ISLAMABAD: A new International Finance Corporation (IFC) and World Bank report “Ease of Doing Business 2012” finds that economies continued to implement reforms that enhance local firms’ ability to do business, with transparency and access to information playing a key role in the reforms.
Released on Thursday, Doing Business 2012: Doing Business in a More Transparent World assesses regulations affecting domestic firms in 183 economies and ranks the economies in 10 areas of business regulation, such as starting a business, resolving insolvency and trading across borders. This year’s report data cover regulations measured from June 2010 through May 2011. The report rankings on ease of doing business have expanded to include indicators on getting electricity. The report finds that getting an electrical connection is most efficient in Iceland, Germany, Taiwan, China, Hong Kong SAR, China, and Singapore.
The global report shows that governments in 125 economies out of 183 measured implemented a total of 245 business regulatory reforms, 13 percent more reforms than in the previous year. In Sub-Saharan Africa, a record 36 out of 46 economies improved business regulations this year. Over the past six years, 163 economies have made their regulatory environment more business-friendly.China, India, and the Russian Federation are among the 30 economies that improved the most over time.Doing Business 2012 Fact Sheet: Summary of Doing Business Reforms in South Asia.
Pakistan increased the profit tax rate from 20 percent to 25 percent for small firms, and its international ease of doing business ranking have been down graded from 96th in the world in doing business report 2011 to 105th in doing business 2012 report. World Bank report has suggested Pakistan to undertake reforms in the areas like business regulation reform especially ease of paying taxes that are at present making it more difficult for taxpayers.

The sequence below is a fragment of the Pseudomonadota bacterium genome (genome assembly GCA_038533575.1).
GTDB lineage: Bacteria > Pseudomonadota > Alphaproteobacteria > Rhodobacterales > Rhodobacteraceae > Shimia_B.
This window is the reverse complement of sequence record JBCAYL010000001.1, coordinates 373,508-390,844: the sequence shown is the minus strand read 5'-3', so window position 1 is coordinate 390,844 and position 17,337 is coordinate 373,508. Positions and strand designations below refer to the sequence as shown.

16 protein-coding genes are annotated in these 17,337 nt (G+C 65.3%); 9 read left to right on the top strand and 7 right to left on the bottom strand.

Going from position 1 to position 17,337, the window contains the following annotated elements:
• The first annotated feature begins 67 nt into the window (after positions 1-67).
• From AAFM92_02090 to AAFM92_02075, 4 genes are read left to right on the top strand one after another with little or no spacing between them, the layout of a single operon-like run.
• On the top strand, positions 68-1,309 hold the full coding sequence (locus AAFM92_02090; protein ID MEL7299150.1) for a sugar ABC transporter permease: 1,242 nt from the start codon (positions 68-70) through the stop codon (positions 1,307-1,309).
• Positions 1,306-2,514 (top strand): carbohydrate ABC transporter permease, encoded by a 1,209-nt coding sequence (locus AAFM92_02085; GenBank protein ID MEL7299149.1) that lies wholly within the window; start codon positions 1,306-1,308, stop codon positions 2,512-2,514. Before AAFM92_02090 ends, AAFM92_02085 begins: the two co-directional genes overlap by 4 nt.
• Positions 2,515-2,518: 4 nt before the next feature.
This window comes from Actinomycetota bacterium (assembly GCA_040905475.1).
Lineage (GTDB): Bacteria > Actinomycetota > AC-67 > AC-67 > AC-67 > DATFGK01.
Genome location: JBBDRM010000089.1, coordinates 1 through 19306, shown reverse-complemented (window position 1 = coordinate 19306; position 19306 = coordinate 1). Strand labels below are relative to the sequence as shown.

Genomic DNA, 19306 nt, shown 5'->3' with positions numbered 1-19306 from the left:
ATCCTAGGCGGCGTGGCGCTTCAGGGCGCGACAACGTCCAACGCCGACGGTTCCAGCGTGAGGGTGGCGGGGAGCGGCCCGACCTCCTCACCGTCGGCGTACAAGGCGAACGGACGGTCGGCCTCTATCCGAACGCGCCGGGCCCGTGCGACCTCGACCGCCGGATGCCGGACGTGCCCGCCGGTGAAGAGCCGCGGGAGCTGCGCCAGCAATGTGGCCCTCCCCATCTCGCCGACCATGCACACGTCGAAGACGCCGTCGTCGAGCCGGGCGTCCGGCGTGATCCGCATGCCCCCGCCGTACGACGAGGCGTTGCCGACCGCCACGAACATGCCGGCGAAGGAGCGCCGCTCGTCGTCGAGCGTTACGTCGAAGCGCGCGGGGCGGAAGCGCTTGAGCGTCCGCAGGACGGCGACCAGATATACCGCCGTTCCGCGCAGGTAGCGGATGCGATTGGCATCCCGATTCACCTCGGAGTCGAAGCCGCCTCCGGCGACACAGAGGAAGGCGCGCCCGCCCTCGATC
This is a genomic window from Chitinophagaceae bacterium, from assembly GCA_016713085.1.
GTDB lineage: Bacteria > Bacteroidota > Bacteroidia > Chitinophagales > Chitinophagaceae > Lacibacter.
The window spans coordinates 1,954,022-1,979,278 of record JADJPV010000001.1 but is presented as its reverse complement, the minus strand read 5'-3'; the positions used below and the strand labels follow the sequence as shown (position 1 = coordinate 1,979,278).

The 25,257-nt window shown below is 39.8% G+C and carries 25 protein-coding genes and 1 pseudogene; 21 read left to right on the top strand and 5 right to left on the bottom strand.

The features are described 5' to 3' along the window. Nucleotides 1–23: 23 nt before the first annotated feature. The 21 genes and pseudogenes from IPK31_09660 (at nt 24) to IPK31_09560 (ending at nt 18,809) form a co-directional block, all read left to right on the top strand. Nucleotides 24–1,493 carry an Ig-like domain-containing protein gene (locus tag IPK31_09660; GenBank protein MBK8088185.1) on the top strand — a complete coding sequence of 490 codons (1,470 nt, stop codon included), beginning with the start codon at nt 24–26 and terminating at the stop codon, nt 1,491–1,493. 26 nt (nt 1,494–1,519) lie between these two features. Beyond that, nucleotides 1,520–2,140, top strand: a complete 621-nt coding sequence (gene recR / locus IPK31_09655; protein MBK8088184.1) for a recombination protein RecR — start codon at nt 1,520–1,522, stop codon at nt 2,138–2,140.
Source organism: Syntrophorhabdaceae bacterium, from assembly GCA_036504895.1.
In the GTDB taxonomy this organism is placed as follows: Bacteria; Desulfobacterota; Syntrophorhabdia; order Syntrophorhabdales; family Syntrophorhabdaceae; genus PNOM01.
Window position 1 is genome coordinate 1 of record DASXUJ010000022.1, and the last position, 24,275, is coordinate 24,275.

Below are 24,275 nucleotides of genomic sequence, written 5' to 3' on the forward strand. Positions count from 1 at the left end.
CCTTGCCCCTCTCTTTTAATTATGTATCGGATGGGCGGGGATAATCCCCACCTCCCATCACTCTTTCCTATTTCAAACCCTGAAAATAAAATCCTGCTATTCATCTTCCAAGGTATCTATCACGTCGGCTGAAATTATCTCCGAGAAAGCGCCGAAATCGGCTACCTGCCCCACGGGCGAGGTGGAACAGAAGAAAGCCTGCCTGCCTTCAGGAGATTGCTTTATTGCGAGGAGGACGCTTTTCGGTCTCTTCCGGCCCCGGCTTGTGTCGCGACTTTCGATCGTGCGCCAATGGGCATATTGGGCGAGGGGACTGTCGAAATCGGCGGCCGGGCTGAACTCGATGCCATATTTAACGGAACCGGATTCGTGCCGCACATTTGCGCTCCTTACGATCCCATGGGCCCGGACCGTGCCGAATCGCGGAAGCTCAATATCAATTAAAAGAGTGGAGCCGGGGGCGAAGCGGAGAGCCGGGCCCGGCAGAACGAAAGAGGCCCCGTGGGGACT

In the global ranking Pakistan was ranked 29 for protecting investors however, registering property ranked 125. Trading across border was ranked at 75, enforcing contracts (154) and resolving insolvency (74). In 2011 report, Pakistan made registering property more expensive by doubling the capital value tax to 4 percent. However, Pakistan reduced the time for trading across borders by improving electronic communication between Karachi Port authorities and the private terminals, which has also boosted efficiency by introducing new equipment.
In 2010, business start-up was simplified by introducing a system that allows online registration for sales tax and removing the requirement to make a declaration of compliance on a stamped paper.Afghanistan made getting electricity easier by improving the efficiency of the electricity department in Kabul and introducing a new fee schedule for connections. Areas of business regulation reform: Getting electricity Rank in Doing Business 2012: 160 Rank in Doing Business 2011: 154.
Bangladesh made getting electricity more difficult by imposing a moratorium on new electricity connections from April 2010 to March 2011 because of an electricity supply shortage. This moratorium has led to long delays for customers and has increased the time to obtain an electricity connection. Areas of business regulation reform: Getting electricity (making it more difficult) Rank in Doing Business 2012: 122 Rank in Doing Business 2011: 118